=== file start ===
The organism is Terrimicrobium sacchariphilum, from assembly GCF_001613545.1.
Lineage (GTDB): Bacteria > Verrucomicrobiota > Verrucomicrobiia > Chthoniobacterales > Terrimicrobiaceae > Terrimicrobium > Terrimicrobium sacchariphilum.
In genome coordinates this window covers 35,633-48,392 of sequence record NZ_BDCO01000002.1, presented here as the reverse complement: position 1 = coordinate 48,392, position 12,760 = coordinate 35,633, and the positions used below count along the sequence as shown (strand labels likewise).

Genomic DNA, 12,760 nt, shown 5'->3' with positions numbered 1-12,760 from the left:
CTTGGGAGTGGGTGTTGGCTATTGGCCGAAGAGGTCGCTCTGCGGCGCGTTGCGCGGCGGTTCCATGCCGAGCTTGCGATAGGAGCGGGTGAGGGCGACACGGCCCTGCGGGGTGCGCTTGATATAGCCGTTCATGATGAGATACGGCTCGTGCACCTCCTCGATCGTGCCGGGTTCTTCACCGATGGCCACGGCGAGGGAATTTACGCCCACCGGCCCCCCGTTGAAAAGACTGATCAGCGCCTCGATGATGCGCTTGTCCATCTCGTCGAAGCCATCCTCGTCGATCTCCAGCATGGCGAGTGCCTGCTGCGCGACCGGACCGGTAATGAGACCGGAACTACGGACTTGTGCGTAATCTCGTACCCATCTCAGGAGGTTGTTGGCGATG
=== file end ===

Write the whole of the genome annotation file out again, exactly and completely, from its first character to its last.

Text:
The organism is Terrimicrobium sacchariphilum, from assembly GCF_001613545.1.
Lineage (GTDB): Bacteria > Verrucomicrobiota > Verrucomicrobiia > Chthoniobacterales > Terrimicrobiaceae > Terrimicrobium > Terrimicrobium sacchariphilum.
In genome coordinates this window covers 35,633-48,392 of sequence record NZ_BDCO01000002.1, presented here as the reverse complement: position 1 = coordinate 48,392, position 12,760 = coordinate 35,633, and the positions used below count along the sequence as shown (strand labels likewise).

Genomic DNA, 12,760 nt, shown 5'->3' with positions numbered 1-12,760 from the left:
CTTGGGAGTGGGTGTTGGCTATTGGCCGAAGAGGTCGCTCTGCGGCGCGTTGCGCGGCGGTTCCATGCCGAGCTTGCGATAGGAGCGGGTGAGGGCGACACGGCCCTGCGGGGTGCGCTTGATATAGCCGTTCATGATGAGATACGGCTCGTGCACCTCCTCGATCGTGCCGGGTTCTTCACCGATGGCCACGGCGAGGGAATTTACGCCCACCGGCCCCCCGTTGAAAAGACTGATCAGCGCCTCGATGATGCGCTTGTCCATCTCGTCGAAGCCATCCTCGTCGATCTCCAGCATGGCGAGTGCCTGCTGCGCGACCGGACCGGTAATGAGACCGGAACTACGGACTTGTGCGTAATCTCGTACCCATCTCAGGAGGTTGTTGGCGATG